Play is getting back to normal at the Golden Hills Golf Course in Lexington after repairs due to an unexpected flood.
Five of 18 holes at the 28-year-old course were inundated after the Old Mill Pond dam a half-mile upstream broke during record rain Oct. 4.
“It was a sorry sight,” said Julian Hayes, a golfer who lives in the neighborhood around the course. “It was halfway up to your knees in mud.”
Tee boxes have been rebuilt, cart paths replaced, fairways resodded after drying out and rock added along sections of 12 Mile Creek on the edge of the course to prevent erosion.
The unexpected flood was “a nightmare, devastating,” said Dian Berry, general manager for the 300-acre development.
Play was suspended for several days after the flood to remove debris and create temporary greens and tees, she said.
The flood swept away improvements in the 6,600-yard course finished two months before it happened.
Town leaders chipped in on some repairs to protect sewer lines being installed across the course near the winding creek.
“We paid for stuff that is associated with our project,” Town Administrator Britt Poole said. No total for what Town Hall paid was available.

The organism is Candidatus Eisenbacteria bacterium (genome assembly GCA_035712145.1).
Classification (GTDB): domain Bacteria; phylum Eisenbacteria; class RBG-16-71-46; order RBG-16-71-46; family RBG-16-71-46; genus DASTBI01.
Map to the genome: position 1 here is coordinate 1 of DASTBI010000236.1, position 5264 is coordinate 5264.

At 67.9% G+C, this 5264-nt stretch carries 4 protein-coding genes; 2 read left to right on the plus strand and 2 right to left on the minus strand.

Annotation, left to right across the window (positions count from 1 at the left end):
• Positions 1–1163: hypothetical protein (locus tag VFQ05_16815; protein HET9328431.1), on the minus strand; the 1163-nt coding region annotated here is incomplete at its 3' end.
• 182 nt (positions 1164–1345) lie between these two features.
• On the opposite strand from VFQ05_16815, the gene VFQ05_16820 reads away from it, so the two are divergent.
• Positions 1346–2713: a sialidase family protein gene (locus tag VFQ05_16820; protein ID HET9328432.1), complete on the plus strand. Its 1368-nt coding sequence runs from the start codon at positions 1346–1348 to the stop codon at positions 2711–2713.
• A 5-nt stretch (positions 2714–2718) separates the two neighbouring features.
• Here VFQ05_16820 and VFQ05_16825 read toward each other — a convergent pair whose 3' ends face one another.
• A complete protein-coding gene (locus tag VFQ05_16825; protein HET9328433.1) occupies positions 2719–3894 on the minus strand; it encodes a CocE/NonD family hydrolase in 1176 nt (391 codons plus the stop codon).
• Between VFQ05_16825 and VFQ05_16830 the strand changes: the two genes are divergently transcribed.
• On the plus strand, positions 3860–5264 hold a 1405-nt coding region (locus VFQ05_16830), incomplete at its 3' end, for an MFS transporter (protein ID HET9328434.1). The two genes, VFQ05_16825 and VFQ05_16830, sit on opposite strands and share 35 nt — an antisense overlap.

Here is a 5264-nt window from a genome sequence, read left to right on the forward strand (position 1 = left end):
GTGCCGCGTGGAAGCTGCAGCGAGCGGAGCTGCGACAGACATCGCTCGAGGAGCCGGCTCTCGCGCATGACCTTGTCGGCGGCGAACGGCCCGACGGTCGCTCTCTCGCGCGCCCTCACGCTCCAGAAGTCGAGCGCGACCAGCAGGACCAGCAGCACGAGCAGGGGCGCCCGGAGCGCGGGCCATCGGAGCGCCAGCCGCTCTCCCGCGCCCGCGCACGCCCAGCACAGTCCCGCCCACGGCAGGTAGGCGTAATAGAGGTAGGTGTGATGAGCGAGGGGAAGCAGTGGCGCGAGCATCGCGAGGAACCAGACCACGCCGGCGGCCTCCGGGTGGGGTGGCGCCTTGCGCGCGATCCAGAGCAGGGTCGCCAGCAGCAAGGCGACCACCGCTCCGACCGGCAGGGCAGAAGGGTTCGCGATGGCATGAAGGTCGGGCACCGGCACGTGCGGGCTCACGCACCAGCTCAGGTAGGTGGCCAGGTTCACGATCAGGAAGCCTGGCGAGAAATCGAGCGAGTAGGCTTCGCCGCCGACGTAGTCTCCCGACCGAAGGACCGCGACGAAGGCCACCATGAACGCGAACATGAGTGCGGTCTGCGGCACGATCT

Storms may create more challenges indefinitely at the course, officials say.
“It was a creek tsunami,” said former mayor Randy Halfacre, a golfer who lives in the neighborhood. “Until the dam is back up, any heavy rain will be problematic out here.”
Repairs of the earthen dam in the center of the community’s downtown probably won’t be complete for a few years.
First, an assessment of what improvements are needed must be finished. Then a plan to pay for restoration must be developed.
“At this point, we don’t know what will be required,” Poole said.
The same review is under way for two other dams that couldn’t contain the rain.
Their failure sent water pouring into Old Mill Pond, contributing to the collapse of its dam as repairs to strengthen it were starting, town officials say.
One dam is at town-owned Gibson Pond Park, with a preliminary estimate of up to $3 million in improvements needed.
Town officials are seeking federal disaster aid to pay for strengthening the three dams, all built at least 70 years ago, before current standards were in place.
It’s unclear yet how much dam improvements might cost taxpayers.
Commercial developers who own the Old Mill Pond and Barr Lake are responsible for improvements on their dams but could ask Town Hall for assistance.
Meanwhile, the focus at Golden Hills is on breaking par as a few finishing touches remain on flood fixes.
“We had the breath knocked out of us,” Berry said. “Now the grass is growing – we’re excited.”
Tim Flach: 803-771-8483